By Patrick Meagher
What if I told you that I had a new product that I knew would make tons of money but there were just a few health risks? What would you say?
If you cared about your fellow citizen, you would likely ask, “What are the risks?”My product will make tons of money for me and the tax revenues will be enormous. But there is a link between my product to addictions and damage to brain development among youth.
“Okay,” you say. “Let’s limit your product to adults.”
Yeah, that should work.
“Are there other risks?”
Well, the Canadian Medical Association, the Canadian Psychiatric Association and the Canadian Pediatric Society say that my product is also linked to depression, anxiety, psychosis, lung problems, asthma and emphysema.
“You’re starting to worry me. Has anyone else looked at your product?”
The World Health Organization offered a small critique. But I’m telling you it will make tons of money.
“What does the World Health Organization say?”
My product will impair the user’s learning capabilities and memory, such as free recall of things you already learned. The product also impairs motor coordination and once you take my product, you might have the effects of the impairment for up to 24 hours. If you use my product long-term, it could lead to greater impairment. In fact, you might not recover from that impairment and it could affect how you function in daily life.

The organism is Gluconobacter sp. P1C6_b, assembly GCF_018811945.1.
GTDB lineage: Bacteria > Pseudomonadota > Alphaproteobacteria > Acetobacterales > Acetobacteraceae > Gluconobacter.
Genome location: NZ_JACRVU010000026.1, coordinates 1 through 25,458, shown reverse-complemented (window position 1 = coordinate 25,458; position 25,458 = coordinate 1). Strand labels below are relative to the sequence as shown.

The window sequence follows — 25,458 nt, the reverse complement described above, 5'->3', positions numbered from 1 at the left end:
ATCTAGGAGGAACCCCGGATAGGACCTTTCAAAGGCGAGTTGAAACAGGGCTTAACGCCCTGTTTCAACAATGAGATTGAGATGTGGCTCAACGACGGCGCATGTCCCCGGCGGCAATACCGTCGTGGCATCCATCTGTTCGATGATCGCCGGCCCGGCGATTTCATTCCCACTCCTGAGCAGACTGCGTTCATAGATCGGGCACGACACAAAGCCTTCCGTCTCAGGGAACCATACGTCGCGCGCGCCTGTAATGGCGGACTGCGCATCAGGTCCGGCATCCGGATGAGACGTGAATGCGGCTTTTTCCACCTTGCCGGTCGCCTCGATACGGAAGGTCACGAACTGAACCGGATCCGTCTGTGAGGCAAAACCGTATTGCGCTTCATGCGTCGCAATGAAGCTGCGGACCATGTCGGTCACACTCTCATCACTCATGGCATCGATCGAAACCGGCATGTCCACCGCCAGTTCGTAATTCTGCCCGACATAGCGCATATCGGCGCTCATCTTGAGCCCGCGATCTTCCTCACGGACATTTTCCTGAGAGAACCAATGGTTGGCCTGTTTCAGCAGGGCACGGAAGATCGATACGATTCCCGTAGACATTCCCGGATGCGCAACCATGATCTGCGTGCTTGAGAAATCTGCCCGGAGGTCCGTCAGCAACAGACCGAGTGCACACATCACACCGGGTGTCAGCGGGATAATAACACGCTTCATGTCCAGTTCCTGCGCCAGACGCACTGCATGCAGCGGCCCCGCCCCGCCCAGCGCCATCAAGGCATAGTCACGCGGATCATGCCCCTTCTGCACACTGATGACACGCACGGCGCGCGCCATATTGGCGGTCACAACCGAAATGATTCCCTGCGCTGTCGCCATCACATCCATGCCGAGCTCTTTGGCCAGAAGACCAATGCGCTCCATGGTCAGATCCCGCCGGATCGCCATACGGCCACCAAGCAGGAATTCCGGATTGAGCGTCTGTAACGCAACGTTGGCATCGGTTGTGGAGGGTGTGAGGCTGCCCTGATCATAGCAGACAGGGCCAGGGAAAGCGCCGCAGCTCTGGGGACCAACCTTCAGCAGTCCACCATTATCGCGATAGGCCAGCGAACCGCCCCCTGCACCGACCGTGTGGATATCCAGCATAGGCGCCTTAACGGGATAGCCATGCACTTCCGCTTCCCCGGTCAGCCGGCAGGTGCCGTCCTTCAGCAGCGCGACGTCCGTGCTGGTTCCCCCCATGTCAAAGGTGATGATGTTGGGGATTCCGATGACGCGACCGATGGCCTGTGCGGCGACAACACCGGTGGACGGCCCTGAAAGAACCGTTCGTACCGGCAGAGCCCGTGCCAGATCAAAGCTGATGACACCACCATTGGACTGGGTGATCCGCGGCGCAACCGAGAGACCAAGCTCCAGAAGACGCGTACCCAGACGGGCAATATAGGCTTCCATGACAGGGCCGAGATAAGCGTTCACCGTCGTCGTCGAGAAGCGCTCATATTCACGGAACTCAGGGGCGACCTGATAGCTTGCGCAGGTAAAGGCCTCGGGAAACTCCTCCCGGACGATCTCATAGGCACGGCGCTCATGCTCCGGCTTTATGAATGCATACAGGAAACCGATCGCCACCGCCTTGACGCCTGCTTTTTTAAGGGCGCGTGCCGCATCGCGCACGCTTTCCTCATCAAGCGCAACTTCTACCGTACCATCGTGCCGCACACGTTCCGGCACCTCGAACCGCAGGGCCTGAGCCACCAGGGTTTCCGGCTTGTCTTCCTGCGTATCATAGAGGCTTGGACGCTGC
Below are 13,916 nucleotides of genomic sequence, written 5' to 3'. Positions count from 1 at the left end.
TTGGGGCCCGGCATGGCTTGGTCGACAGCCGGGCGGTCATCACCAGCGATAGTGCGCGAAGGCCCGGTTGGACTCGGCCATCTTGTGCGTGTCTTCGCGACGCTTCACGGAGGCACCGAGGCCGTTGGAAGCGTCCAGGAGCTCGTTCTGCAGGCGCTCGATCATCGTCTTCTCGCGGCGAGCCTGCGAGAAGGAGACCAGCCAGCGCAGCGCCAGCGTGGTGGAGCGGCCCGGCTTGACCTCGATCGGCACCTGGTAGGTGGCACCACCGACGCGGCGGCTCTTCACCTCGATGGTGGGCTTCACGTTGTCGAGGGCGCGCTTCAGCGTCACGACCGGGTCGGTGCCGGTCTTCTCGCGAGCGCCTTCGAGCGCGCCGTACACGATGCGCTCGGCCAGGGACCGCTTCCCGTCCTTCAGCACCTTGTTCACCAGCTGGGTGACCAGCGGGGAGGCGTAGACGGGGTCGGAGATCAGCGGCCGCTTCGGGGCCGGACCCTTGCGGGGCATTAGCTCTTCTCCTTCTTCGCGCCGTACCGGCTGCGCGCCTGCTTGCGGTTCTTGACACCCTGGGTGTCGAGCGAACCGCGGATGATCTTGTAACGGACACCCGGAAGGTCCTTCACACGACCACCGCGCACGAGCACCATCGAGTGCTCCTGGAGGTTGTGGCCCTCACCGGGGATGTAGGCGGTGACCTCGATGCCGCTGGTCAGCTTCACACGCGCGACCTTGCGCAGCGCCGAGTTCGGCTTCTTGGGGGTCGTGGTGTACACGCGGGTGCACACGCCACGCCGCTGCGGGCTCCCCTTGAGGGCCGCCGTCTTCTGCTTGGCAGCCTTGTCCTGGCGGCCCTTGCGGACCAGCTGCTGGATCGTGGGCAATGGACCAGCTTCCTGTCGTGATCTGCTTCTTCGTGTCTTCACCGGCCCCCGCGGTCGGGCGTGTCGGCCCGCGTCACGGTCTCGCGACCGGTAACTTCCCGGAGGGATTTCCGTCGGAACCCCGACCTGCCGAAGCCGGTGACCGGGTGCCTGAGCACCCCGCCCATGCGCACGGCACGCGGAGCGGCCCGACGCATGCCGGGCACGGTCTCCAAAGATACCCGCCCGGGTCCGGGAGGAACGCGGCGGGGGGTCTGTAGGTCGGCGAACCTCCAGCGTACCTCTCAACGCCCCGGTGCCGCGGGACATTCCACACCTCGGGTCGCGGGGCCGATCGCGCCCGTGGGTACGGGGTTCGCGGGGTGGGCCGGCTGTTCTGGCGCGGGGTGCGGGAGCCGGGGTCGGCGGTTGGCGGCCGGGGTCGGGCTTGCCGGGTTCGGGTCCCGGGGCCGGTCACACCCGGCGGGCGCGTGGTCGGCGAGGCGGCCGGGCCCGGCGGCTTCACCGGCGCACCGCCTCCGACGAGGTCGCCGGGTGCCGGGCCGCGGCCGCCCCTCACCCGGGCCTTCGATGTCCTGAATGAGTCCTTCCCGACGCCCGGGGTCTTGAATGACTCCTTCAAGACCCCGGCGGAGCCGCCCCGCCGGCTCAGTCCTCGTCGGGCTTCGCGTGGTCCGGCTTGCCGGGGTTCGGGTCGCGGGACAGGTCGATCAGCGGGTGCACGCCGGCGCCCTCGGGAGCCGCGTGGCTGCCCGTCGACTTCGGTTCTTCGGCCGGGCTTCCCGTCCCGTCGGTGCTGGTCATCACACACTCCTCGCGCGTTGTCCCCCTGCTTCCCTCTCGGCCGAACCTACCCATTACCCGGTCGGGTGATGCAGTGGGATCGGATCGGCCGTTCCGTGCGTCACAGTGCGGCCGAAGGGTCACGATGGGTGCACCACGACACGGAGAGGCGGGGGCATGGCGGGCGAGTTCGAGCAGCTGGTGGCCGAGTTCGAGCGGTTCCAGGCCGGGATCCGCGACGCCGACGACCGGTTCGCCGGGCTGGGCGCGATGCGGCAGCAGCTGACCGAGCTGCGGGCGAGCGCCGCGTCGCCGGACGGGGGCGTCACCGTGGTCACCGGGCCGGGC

“That sounds like poison,” you might say. “Nobody is going to want to buy that.”
Are you kidding? According to the United Nations, Canadian youth are the most frequent users in the developed world. My product is new because it would be legal.
“So, it’s illegal? But if legalized you will make a lot of money. Is there anything else I should know?”
Canada’s police chiefs have said that if we legalize my product — which would make tons of money — crime would go up and there would be an increase in car accidents.
“So, it’s like model airplane glue. It messes with people’s heads and inspires people to break into houses. And now you’re telling me I am going to get a call in the middle of the night saying that your product killed Aunt Jane on Hwy 3.”
Think about it. It is going to make me tons of money, lots of tax dollars for the government and there’s demand for it.
“Why on earth is there demand for this sh–?”
It helps people relax and you only need one of my products to suspend reality for hours.
“Only buy one and you can’t drive?”
“You mean it makes people lazy and forget their responsibilities?”
It’s a nice product. You can make cookies out of it and candy in the shapes of animals.
“And give them to children? You’ve just shut down Halloween.”
No one would give them to children.
“Of course, no one would.”
With proper education, risks can be minimized.
“Not eliminated? How come protestors are constantly arguing for the precautionary principle to shut things down but not when it comes to this?”
Maybe they like my product, which would be regulated by the way, and will make a lot of people tons of money. Our youth want it.
“Would you encourage your teenage son to buy your product?”
He’s not interested.
“That’s not what I asked. I don’t think you’re being truthful.”
It’s their choice.
“It’s a bad choice.”
Well, that’s your truth. My truth is that it will make tons of money. Our youth want it. So do adults and it will be legal on Oct. 17.
Does anyone care?
Patrick Meagher is editor of Farmers Forum.